Human waste case not solved, but situation improved
Congressman Blumenauer's office calls Yellow House about
Arline McGuire received a call from Congressman Earl Blumenauer's office a month ago. She still has the post-it note that she scribbled his office number on that day-the day she and the Yellow House volunteers learned that the red Folgers coffee tubs filled with human waste isn't just their concern.
'They read the article and they were appalled, especially that the Sheriff's Office said it wasn't a criminal offense,' McGuire said. 'No criminal offense? That's pretty horrible.'
In a phone interview on Oct. 25, Clackamas County Sheriff's Office Deputy Joel Manley said, 'We don't know if there's a crime being committed. It's obviously a nuisance and a public health concern. If there is a crime being committed, it would be offensive littering.'
For the past year volunteers at the Yellow House (an Estacada Seventh-day Adventist sponsored community outreach ministry) have had to dispose of coffee tubs filled with human waste left at their front doorstep over the weekends.
Eric Chambers, who is a staff member of Congressman Bluemnauer, made the call. 'He said, 'If you get any more donations like that, we want to hear about it,' McGuire said.
But McGuire had hopeful news to report. She said one week after the story ran in the newspaper in November, a large garbage bag was left at the Yellow House. Inside the bag they found eight empty red plastic Folgers coffee tubs.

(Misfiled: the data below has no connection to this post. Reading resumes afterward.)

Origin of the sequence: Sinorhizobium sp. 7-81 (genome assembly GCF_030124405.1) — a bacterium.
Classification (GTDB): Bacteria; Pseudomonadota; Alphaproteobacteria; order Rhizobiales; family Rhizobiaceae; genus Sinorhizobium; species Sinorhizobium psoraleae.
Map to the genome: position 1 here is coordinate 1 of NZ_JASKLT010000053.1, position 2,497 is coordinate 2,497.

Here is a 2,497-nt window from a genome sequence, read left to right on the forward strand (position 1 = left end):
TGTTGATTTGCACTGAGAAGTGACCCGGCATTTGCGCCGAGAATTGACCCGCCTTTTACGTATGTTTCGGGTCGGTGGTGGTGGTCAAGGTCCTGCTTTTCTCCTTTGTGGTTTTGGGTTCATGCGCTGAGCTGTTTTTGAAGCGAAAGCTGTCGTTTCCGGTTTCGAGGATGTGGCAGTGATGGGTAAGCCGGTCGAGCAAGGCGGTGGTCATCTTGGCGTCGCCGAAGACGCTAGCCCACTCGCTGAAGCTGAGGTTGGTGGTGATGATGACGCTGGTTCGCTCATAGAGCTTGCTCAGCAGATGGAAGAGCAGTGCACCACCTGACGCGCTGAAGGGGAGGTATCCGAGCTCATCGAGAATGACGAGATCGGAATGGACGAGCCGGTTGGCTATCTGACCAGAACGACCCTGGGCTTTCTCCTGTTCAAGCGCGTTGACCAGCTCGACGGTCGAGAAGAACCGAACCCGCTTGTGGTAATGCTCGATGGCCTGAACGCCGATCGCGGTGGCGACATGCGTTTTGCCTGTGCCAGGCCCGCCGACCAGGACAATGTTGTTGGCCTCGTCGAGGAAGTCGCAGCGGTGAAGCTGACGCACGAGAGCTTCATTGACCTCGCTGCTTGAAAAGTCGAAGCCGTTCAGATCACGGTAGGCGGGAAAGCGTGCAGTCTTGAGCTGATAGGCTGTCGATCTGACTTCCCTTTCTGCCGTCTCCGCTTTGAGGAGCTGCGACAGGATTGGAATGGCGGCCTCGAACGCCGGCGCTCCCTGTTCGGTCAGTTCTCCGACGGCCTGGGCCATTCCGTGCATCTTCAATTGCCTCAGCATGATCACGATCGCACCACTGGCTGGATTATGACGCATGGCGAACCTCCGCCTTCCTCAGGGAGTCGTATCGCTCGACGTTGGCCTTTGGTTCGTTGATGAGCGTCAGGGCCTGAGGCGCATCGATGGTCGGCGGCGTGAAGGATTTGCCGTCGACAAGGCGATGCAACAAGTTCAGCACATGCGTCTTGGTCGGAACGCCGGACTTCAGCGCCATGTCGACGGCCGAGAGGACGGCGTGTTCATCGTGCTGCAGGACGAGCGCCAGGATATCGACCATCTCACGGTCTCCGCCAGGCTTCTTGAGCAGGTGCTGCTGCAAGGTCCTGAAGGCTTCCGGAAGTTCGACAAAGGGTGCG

'And they still smelled of coffee,' said Arlea Stern, Yellow House manager and volunteer.
The next week they found another bag with seven empty Folgers coffee tubs in it. Next to the bag was a big cardboard box with kitchen garbage, including cigarette butts and what looked like dirty diapers. 'I'm just assuming they came together,' Stern said.
The Yellow House has also received donations of laundry soap and drier sheets from community members after they learned about the good work the outreach program provides to local families in need.
McGuire said she was pleasantly surprised by the call from Blumenauer's office. 'Eric was really, really nice. He said he never heard of such a thing.'
Chambers said the congressman receives all of the local papers in his district. After learning about the human waste situation in Estacada and the response by the Sheriff's Office, Chambers said he called Deputy Manley and left a message asking if more assistance was needed. The call was not returned.
'It's a bio-hazard,' Chambers said. Blumenauer's chief of staff even offered to organize a stakeout.
'(The Yellow House) is doing vital work in the community,' Chambers said. 'It's unacceptable that they should have to deal with weekly drop-offs of feces.'